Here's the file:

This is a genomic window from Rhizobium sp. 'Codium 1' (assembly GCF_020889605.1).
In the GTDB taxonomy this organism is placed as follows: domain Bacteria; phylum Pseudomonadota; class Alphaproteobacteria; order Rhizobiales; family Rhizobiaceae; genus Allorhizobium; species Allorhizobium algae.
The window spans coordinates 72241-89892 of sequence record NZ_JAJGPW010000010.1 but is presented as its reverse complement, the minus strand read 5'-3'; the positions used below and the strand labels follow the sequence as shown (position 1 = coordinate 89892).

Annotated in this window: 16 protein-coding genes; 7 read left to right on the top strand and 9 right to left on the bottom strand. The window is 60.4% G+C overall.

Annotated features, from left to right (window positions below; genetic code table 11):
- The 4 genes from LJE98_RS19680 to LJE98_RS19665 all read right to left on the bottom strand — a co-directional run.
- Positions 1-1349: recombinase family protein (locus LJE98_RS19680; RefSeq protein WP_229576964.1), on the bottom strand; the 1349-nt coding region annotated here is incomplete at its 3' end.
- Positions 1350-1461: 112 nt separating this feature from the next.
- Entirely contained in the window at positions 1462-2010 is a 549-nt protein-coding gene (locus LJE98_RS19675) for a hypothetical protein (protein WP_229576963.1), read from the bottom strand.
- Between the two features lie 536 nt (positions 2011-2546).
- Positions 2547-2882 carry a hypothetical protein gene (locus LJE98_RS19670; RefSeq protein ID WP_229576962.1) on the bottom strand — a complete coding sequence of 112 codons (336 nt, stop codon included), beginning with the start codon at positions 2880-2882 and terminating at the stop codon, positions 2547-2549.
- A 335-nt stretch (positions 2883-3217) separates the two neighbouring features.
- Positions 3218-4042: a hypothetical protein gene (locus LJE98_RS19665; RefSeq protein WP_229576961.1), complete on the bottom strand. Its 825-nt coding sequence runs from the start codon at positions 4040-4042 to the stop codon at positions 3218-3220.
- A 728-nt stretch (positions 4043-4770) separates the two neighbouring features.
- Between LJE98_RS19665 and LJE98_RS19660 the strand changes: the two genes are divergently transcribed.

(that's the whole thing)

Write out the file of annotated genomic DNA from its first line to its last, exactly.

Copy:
This is a genomic window from Rhizobium sp. 'Codium 1' (assembly GCF_020889605.1).
In the GTDB taxonomy this organism is placed as follows: domain Bacteria; phylum Pseudomonadota; class Alphaproteobacteria; order Rhizobiales; family Rhizobiaceae; genus Allorhizobium; species Allorhizobium algae.
The window spans coordinates 72241-89892 of sequence record NZ_JAJGPW010000010.1 but is presented as its reverse complement, the minus strand read 5'-3'; the positions used below and the strand labels follow the sequence as shown (position 1 = coordinate 89892).

Annotated in this window: 16 protein-coding genes; 7 read left to right on the top strand and 9 right to left on the bottom strand. The window is 60.4% G+C overall.

Annotated features, from left to right (window positions below; genetic code table 11):
- The 4 genes from LJE98_RS19680 to LJE98_RS19665 all read right to left on the bottom strand — a co-directional run.
- Positions 1-1349: recombinase family protein (locus LJE98_RS19680; RefSeq protein WP_229576964.1), on the bottom strand; the 1349-nt coding region annotated here is incomplete at its 3' end.
- Positions 1350-1461: 112 nt separating this feature from the next.
- Entirely contained in the window at positions 1462-2010 is a 549-nt protein-coding gene (locus LJE98_RS19675) for a hypothetical protein (protein WP_229576963.1), read from the bottom strand.
- Between the two features lie 536 nt (positions 2011-2546).
- Positions 2547-2882 carry a hypothetical protein gene (locus LJE98_RS19670; RefSeq protein ID WP_229576962.1) on the bottom strand — a complete coding sequence of 112 codons (336 nt, stop codon included), beginning with the start codon at positions 2880-2882 and terminating at the stop codon, positions 2547-2549.
- A 335-nt stretch (positions 2883-3217) separates the two neighbouring features.
- Positions 3218-4042: a hypothetical protein gene (locus LJE98_RS19665; RefSeq protein WP_229576961.1), complete on the bottom strand. Its 825-nt coding sequence runs from the start codon at positions 4040-4042 to the stop codon at positions 3218-3220.
- A 728-nt stretch (positions 4043-4770) separates the two neighbouring features.
- Between LJE98_RS19665 and LJE98_RS19660 the strand changes: the two genes are divergently transcribed.